Labor Foods

Labor Food

flickr: gezellig-girl

Can I Eat During Labor?

Absolutely! Some women feel hungry and thirsty during labor, especially in the early stages. Eating is especially important during early labour because it will keep up your strength and provide you with the energy you’re going to need in the long haul of active labor. You may naturally no longer wish to eat once you enter more active labor and get closer to pushing. If you are hungry during active labor, make sure you eat small portions of easily digested foods that you know you like and that sound good to you at the time. Choose foods that are light and stomach-friendly. Complex carbohydrates are better choices for labor foods than sugary, fatty or fried foods.

Restricting food in labor can cause problems.

Besides the stress factors, restricting food intake during labor can cause dehydration and ketosis, which is when the body starts to break down its own fatty stores for energy. Ketosis can lead to nausea, vomiting and headaches, and may be a sign of exhaustion, which is why it’s best avoided when you have hard physical work ahead of you.

What are the best foods to eat during labor?

It’s best to be guided by what you feel like eating, within reason! It’s worth remembering that high-fat foods can be heavy on the stomach and could make you feel sick. Carbohydrates are good foods for labor because they give a long, slow release of energy to help you through contractions.

Labor Foods to eat while in early labour:

  • whole wheat/seed crackers
  • graham crackers
  • fruit
  • granola bars
  • fresh smoothies
  • bananas/apples/celery with almond butter
  • whole wheat/rice pasta
  • miso soup/broth
  • yogurt
  • herbal tea, especially nettle and raspberry leaf
  • natural white grape juice
  • natural apple juice
  • popsicles, preferably homemade with natural juices
  • natural fruit juice (not orange juice)
  • honey-sweetened tea frozen into ice cubes
  • wholesome cereals
  • noodles
  • brown rice
  • cooked cereals: quinoa, millet and oats
  • scrambled or boiled egg
  • applesauce

What should I drink during Labor?

Labor can be long thirsty work, so it’s very important to stay hydrated during this period. Try to take a sip of something every 15-30 minutes and at least once an hour. Make sure one of your labor support helpers has a beverage available to you to at all times. A good tip is to put a straw in your drink so your doula or partner can hold it to your lips every so often, ideally after each contraction. If you feel like drinking, you will, if you don’t, you won’t. There is no need to have a big conversation about it every time, but make sure someone is keeping an eye on your general fluid intake. A good rule of thumb is to be encouraged to take a sip of water after every contraction, and aim for drinking 1-2 litres of water per hour.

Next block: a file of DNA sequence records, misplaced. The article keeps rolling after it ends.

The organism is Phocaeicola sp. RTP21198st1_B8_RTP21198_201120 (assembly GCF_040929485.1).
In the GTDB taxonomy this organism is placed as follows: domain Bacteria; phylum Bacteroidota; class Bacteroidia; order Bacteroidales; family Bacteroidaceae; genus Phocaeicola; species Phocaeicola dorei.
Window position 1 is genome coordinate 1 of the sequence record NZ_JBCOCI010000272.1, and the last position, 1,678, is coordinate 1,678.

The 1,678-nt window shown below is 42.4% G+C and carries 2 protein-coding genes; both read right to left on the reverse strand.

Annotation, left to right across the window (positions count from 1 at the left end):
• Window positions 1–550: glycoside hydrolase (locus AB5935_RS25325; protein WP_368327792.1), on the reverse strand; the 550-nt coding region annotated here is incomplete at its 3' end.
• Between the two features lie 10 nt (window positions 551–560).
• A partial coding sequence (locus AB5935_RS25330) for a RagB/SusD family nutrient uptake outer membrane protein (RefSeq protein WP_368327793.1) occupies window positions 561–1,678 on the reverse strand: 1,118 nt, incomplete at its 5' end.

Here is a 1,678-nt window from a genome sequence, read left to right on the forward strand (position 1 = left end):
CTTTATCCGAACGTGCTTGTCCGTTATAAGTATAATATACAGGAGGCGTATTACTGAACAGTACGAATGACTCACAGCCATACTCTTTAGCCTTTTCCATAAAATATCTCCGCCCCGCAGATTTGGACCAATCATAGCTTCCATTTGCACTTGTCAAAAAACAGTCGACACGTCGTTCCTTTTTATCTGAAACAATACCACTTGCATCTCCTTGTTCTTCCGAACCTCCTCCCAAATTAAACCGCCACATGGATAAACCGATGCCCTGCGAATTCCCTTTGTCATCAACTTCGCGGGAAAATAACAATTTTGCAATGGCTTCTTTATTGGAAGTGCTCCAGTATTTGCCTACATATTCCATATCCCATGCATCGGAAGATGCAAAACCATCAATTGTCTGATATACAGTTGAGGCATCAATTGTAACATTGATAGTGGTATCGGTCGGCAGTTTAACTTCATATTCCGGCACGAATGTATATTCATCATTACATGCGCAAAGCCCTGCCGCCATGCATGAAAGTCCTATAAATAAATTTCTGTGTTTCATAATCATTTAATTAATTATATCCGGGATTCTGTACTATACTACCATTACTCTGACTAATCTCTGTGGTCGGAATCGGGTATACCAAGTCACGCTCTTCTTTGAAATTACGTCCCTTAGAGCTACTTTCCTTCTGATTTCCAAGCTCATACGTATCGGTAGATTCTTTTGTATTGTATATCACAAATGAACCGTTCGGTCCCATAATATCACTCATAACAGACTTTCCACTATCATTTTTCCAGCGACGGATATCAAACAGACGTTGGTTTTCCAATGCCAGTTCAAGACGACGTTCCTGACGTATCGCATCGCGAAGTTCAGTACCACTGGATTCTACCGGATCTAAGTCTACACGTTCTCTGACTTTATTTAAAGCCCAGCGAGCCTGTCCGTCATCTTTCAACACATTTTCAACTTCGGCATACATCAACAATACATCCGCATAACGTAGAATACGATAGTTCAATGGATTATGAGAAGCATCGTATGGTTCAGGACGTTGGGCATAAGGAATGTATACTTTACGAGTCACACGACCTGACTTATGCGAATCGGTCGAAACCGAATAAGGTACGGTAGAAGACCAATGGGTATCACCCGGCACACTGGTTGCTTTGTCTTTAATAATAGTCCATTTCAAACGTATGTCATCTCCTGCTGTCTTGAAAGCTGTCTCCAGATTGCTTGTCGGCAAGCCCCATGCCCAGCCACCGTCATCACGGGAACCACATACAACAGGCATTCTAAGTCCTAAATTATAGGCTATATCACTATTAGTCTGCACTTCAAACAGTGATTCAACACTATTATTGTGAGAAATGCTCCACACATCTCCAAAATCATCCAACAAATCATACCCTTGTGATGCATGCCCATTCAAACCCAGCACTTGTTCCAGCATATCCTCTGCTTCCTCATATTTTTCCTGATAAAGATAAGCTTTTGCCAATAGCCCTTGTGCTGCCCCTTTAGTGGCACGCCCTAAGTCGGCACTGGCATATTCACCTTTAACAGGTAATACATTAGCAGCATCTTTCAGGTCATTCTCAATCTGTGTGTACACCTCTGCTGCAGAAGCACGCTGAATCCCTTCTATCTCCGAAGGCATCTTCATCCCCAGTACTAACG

Isotonic drinks used by athletes are recommended for labor, particularly if you don’t feel like eating.  You can buy electrolyte powders like Emergen-C from pharmacies such as Burrard Pharmasave. Isotonic drinks are quickly absorbed and give your body energy in the right form for vigorous exercise. Filtered water with fresh lemon and a pinch of Himalayan rock salt is always a good choice. Otherwise, just use diluted apple juice with filtered water. Orange juice is not usually recommended as it might make you feel sick or vomit. Another good option is to make ice cubes out of your favorite fruit juice or smoothie and suck on them during your labor. It’s a great alternative to just plain water and will give you that extra energetic boost when you need it the most. Coconut water is one of the best things to drink during labor, as it has a mild taste and is full of electrolytes. Be careful choosing a flavor, because you may taste it again later and it might bother you. Also, be sure to avoid sugary, fizzy, carbonated drinks.

What if I need a caesarean section?

The reason withholding food during labor became routine is because of the worry a woman may end up having a cesarean birth. When under general anesthetic, there is a very small risk that food from the stomach might be regurgitated and inhaled into your lungs. However, the risk of this happening is extremely low. For a start, most caesareans are not carried out under general anesthetic nowadays. The majority are performed under an epidural or spinal injection, meaning you would be conscious while the cesarean surgery was being performed. Secondly, modern anesthetic practice means that even if you were unconscious,  the risk is extremely low. As you fall to sleep, the anesthetist will put a little pressure on the cricoid cartilage in your neck to compress the gullet (esophagus), and this will prevent you from inhaling anything from your stomach.

NOTE: Be sure to ask your practitioner and birthplace about their policies about food and drink during labor. Most hospitals here in Vancouver do not try to restrict food during labor unless there have been complications or interventions along the way.

What about labor food for dad?

Make sure he has snacks packed for him as well! Avoid anything that will linger unpleasantly on his breath (garlicky pasta is out!) Dads may like to have some easy to grab, quickly nutritious snacks like trail mix, granola bars, peanut butter, nuts, fruit. He will especially be thankful for preparing  sandwich or other simple meal ahead of time. He is going to need a lot of energy and support to prepare himself for the journey with you while you are going through the intense stages of labor. You will need a lot of attention, patience and support, making sure dad is prepared with nourishing food is a good way to help him stay focused, motivated and energized for the home stretch!


Teresa Butler, Nutrition Student at The Institute of Holistic Nutrition in Vancouver, BC.

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